When Healthy Eating Becomes Obsessive: Doctors Warn About Rise in 'Orthorexia' - NBC 10 Philadelphia
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When Healthy Eating Becomes Obsessive: Doctors Warn About Rise in 'Orthorexia'

Psychologists at Children's Health in Dallas say more young people are coming in for medical attention after taking their obsession for clean eating to the extreme

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    Doctors Warn Parents About Rise In 'Orthorexia'

    Local doctors are warning parents about an emerging trend they're seeing in their offices: children and teens who take healthy eating to the extreme fueled by what they see on social media. (Published Thursday, Sept. 12, 2019)

    Doctors in Dallas are warning parents about an emerging trend they're seeing in their offices: children and teens who take healthy eating to the extreme fueled by what they see on social media.

    They warn the trend could lead to physical or mental illness.

    Psychologists at Children's Health in Dallas say more young people are coming in for medical attention after taking their obsession for clean eating to the extreme, leading to a condition called orthorexia.

    "People will narrow the foods that they eat down to a small group of things, based on these ideas of, in their minds, what is clean or unclean or what is healthy of unhealthy," said Children's Health psychologist and UT Southwestern assistant professor of psychology Dr. Andy McGarrahan.

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    McGarrahan said the term "orthorexia," was first coined about 20 years ago and the condition includes symptoms of obsessive behavior in pursuit of a healthy diet.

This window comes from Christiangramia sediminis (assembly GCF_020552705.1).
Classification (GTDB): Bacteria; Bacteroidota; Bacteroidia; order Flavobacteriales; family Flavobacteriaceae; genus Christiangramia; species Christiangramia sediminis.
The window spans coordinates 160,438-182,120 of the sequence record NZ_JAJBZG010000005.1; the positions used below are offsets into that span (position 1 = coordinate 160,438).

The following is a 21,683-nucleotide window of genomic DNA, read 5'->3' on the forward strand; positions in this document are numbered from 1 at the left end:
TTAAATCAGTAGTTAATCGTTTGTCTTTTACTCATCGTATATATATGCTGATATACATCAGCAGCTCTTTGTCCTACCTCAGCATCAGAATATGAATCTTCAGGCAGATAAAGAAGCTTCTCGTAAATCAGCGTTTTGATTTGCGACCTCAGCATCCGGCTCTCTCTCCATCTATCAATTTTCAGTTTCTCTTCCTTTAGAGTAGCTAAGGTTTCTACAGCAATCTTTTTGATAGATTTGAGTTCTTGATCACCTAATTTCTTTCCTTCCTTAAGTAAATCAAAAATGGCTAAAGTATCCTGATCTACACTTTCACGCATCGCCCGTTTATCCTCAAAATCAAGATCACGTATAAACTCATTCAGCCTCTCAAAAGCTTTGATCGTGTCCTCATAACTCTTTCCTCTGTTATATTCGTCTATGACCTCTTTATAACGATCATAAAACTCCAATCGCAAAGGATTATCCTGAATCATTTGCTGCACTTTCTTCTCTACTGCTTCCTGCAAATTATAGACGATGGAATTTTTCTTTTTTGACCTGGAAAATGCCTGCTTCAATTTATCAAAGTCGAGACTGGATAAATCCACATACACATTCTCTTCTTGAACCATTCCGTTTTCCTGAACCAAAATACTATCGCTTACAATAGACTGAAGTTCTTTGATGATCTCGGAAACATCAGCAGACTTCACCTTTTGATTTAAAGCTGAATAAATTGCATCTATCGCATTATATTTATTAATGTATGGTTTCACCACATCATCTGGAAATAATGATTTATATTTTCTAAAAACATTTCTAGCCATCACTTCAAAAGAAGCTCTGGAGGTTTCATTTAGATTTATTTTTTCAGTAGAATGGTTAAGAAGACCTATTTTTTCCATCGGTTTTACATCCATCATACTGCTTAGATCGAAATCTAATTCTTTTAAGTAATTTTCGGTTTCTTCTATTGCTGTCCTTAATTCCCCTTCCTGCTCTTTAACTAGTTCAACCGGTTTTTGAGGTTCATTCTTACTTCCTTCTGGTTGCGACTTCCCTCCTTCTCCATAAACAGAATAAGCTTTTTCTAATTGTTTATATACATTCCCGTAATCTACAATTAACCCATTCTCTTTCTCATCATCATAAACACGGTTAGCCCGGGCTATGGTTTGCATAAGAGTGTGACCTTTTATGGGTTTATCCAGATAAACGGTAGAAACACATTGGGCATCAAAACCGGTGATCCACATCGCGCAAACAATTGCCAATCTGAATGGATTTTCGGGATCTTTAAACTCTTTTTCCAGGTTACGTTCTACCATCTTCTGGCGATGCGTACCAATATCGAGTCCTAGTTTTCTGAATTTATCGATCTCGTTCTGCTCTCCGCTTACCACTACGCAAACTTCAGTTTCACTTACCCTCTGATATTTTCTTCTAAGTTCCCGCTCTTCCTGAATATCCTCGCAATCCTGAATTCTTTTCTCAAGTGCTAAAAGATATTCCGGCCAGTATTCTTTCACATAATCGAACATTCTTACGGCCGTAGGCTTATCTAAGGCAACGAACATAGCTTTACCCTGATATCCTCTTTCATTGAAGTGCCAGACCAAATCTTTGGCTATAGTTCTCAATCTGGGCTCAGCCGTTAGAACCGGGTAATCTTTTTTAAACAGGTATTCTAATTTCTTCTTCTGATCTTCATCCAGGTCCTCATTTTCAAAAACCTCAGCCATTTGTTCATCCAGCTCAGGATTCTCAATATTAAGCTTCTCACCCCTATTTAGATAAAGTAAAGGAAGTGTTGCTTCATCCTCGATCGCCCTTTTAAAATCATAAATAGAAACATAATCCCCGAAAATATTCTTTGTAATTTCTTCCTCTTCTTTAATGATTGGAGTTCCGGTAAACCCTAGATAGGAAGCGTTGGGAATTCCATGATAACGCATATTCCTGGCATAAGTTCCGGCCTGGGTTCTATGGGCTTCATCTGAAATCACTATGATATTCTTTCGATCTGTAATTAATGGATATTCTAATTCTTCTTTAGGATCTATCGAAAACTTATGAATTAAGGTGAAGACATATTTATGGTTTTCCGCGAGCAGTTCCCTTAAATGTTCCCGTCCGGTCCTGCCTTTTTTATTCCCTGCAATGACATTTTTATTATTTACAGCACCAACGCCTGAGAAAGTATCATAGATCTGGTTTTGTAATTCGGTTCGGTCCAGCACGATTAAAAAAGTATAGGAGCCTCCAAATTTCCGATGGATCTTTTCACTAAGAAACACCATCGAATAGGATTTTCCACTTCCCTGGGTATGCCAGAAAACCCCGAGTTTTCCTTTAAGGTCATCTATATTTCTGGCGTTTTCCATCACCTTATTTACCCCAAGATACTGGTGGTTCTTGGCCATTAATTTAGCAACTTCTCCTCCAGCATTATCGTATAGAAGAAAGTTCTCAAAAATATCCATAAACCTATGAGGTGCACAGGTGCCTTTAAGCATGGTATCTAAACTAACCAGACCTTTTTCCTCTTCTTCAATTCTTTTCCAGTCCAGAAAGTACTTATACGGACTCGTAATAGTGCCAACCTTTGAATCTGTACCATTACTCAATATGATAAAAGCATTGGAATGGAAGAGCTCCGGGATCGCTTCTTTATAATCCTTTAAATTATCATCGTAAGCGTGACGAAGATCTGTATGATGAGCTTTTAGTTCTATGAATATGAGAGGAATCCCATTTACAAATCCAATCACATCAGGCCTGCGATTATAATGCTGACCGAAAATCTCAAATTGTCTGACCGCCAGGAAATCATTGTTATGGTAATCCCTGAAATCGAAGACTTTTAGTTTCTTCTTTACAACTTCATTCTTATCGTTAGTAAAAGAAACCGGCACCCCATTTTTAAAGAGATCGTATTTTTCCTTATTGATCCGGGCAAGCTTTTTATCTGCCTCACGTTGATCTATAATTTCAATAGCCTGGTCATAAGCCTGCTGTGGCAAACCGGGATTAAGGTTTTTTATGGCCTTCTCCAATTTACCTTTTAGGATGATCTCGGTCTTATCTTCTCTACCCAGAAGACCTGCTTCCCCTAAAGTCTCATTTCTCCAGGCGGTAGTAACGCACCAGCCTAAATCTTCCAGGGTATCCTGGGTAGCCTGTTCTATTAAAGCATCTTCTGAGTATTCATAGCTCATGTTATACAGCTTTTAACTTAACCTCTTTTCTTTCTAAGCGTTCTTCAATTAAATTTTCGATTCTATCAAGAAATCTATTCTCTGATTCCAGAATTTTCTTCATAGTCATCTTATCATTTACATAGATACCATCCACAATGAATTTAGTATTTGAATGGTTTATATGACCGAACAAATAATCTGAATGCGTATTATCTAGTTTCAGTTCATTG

And while orthorexia is not yet formally recognized by the American Psychiatric Association's Diagnostic and Statistical Manual,  awareness about the condition is on the rise, according to the National Eating Disorder Association.

    The group notes on its website that "being aware of and concerned with the nutritional quality of the food you eat isn't a problem in and of itself." But people who suffer from orthorexia become so fixated on so-called healthy eating they limit the variety of foods consumed, leading to malnutrition.

    McGarrahan says teenagers can restrict food groups that contain nutrients their growing bodies need.

    "Your body wants a balance. It doesn't just want kale and broccoli," McGarrahan said.

    According to the U.S. Department of Health and Human Services, teens should be getting an adequate amount of fruits and vegetables, fat, protein and carbs.

    McGarrahan said orthorexia can be dangerous for people with a family history of eating disorders.

    He warns parents that if their child begins to withdraw from activities to avoid food, or always wants to eat by him or herself, the child's obsession may have manifested into a mental health disorder.

    The National Eating Disorders Association has a list of orthorexia warning signs here.